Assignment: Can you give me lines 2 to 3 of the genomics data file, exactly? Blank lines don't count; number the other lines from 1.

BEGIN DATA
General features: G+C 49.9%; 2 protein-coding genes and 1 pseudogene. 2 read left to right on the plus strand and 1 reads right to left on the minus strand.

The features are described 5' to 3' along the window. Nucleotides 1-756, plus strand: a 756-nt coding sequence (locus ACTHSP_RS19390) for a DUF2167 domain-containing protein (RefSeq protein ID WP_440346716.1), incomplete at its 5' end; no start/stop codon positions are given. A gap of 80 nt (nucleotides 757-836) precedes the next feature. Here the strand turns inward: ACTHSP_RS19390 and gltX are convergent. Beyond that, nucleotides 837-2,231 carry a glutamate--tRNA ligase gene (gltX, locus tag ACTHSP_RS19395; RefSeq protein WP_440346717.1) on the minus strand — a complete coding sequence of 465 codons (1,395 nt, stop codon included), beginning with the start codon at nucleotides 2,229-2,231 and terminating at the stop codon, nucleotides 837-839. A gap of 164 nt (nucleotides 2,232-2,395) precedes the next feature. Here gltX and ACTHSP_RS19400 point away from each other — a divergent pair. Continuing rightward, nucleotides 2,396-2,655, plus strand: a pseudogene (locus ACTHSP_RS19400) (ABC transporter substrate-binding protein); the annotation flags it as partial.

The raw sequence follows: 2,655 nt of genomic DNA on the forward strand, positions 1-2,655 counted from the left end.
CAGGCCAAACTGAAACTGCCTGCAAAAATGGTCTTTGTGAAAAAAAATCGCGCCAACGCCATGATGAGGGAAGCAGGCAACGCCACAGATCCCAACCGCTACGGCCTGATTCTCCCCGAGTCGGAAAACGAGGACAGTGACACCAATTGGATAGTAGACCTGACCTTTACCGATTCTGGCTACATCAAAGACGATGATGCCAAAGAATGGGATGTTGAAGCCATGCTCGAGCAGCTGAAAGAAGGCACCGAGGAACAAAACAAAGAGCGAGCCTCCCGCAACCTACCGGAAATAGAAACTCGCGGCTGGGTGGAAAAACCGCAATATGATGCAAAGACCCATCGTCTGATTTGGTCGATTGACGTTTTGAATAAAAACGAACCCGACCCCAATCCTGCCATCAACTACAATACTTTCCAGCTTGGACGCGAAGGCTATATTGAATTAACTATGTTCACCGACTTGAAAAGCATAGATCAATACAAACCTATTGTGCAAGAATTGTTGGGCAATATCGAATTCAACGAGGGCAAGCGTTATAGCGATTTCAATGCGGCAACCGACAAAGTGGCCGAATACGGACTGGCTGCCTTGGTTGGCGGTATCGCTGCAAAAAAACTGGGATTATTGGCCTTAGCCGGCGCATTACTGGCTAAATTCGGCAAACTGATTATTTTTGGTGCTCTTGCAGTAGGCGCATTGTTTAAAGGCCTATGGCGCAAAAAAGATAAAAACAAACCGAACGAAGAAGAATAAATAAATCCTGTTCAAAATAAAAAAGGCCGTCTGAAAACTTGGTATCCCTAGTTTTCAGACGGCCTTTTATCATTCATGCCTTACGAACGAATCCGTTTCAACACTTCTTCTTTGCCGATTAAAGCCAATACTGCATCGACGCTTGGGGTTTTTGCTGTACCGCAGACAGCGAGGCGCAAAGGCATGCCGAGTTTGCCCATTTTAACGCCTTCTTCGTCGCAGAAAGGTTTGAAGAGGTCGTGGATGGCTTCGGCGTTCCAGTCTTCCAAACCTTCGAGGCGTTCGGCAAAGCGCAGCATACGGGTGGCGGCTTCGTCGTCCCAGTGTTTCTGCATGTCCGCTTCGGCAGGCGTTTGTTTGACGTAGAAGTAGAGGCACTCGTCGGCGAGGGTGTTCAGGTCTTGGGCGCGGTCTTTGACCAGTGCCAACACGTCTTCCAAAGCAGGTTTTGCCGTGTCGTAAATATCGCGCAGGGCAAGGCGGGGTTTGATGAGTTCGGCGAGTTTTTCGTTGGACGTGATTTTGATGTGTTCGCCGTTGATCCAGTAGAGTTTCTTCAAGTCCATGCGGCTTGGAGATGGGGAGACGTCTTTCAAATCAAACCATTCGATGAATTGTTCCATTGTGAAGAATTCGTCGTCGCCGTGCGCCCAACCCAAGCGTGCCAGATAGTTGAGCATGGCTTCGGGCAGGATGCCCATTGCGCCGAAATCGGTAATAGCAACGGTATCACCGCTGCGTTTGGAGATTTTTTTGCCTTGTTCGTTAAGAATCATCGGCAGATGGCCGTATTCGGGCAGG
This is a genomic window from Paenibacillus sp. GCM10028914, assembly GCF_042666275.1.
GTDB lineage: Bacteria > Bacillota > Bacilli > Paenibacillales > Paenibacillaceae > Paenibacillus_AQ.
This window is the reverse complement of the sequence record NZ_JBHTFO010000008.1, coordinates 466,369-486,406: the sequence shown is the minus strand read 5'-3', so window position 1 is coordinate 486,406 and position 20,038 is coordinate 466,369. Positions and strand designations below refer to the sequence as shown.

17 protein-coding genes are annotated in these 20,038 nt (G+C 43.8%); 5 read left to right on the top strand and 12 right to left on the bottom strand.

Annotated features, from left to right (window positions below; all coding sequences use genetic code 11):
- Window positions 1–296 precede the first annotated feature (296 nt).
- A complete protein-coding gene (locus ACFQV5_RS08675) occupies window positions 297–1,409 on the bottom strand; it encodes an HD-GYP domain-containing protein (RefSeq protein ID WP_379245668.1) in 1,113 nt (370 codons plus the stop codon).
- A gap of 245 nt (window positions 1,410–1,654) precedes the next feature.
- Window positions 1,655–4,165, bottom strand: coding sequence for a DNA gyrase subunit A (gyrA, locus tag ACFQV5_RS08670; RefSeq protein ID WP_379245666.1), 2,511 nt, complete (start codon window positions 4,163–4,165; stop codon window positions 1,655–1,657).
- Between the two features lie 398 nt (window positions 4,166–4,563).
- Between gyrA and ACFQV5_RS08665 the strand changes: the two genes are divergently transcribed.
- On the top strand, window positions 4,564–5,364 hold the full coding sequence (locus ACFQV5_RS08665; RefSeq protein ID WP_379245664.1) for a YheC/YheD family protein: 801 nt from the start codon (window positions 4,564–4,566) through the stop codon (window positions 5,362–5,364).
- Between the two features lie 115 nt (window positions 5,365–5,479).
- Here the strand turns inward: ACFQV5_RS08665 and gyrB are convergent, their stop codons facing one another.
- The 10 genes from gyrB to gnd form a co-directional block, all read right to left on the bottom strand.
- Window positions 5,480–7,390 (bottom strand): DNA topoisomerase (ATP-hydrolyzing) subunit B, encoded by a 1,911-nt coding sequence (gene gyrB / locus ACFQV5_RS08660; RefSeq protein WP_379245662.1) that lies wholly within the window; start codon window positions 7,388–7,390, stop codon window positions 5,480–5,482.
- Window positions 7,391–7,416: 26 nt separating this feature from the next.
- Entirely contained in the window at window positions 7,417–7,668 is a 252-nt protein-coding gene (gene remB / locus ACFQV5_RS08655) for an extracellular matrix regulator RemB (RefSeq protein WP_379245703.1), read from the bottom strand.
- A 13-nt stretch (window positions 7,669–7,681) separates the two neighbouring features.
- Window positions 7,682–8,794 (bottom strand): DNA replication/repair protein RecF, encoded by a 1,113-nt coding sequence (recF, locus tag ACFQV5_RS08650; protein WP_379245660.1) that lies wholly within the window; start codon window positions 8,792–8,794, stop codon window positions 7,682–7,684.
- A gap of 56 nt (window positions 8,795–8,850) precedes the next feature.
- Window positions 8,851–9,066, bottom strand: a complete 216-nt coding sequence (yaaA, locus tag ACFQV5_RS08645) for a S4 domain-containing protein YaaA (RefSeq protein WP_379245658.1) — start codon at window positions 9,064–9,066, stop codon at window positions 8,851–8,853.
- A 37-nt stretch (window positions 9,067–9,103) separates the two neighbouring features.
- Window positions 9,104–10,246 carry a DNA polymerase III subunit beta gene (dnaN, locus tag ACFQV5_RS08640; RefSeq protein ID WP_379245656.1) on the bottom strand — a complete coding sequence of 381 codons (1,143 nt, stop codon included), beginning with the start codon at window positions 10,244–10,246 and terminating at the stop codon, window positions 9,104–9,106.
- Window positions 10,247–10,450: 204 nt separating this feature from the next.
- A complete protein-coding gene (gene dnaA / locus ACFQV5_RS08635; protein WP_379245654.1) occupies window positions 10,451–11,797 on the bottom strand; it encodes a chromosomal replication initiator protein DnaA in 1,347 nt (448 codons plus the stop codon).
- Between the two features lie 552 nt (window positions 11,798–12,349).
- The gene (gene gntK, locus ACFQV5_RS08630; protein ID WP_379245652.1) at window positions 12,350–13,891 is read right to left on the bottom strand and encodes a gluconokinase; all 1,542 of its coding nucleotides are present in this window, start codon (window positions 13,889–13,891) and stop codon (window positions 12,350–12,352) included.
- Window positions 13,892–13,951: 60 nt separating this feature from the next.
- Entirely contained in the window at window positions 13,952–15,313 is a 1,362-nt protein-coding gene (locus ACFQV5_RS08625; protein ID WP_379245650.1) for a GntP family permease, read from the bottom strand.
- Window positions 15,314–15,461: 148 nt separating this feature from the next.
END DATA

The features are described 5' to 3' along the window. Nucleotides 1-756, plus strand: a 756-nt coding sequence (locus ACTHSP_RS19390) for a DUF2167 domain-containing protein (RefSeq protein ID WP_440346716.1), incomplete at its 5' end; no start/stop codon positions are given. A gap of 80 nt (nucleotides 757-836) precedes the next feature. Here the strand turns inward: ACTHSP_RS19390 and gltX are convergent. Beyond that, nucleotides 837-2,231 carry a glutamate--tRNA ligase gene (gltX, locus tag ACTHSP_RS19395; RefSeq protein WP_440346717.1) on the minus strand — a complete coding sequence of 465 codons (1,395 nt, stop codon included), beginning with the start codon at nucleotides 2,229-2,231 and terminating at the stop codon, nucleotides 837-839. A gap of 164 nt (nucleotides 2,232-2,395) precedes the next feature. Here gltX and ACTHSP_RS19400 point away from each other — a divergent pair. Continuing rightward, nucleotides 2,396-2,655, plus strand: a pseudogene (locus ACTHSP_RS19400) (ABC transporter substrate-binding protein); the annotation flags it as partial.

The raw sequence follows: 2,655 nt of genomic DNA on the forward strand, positions 1-2,655 counted from the left end.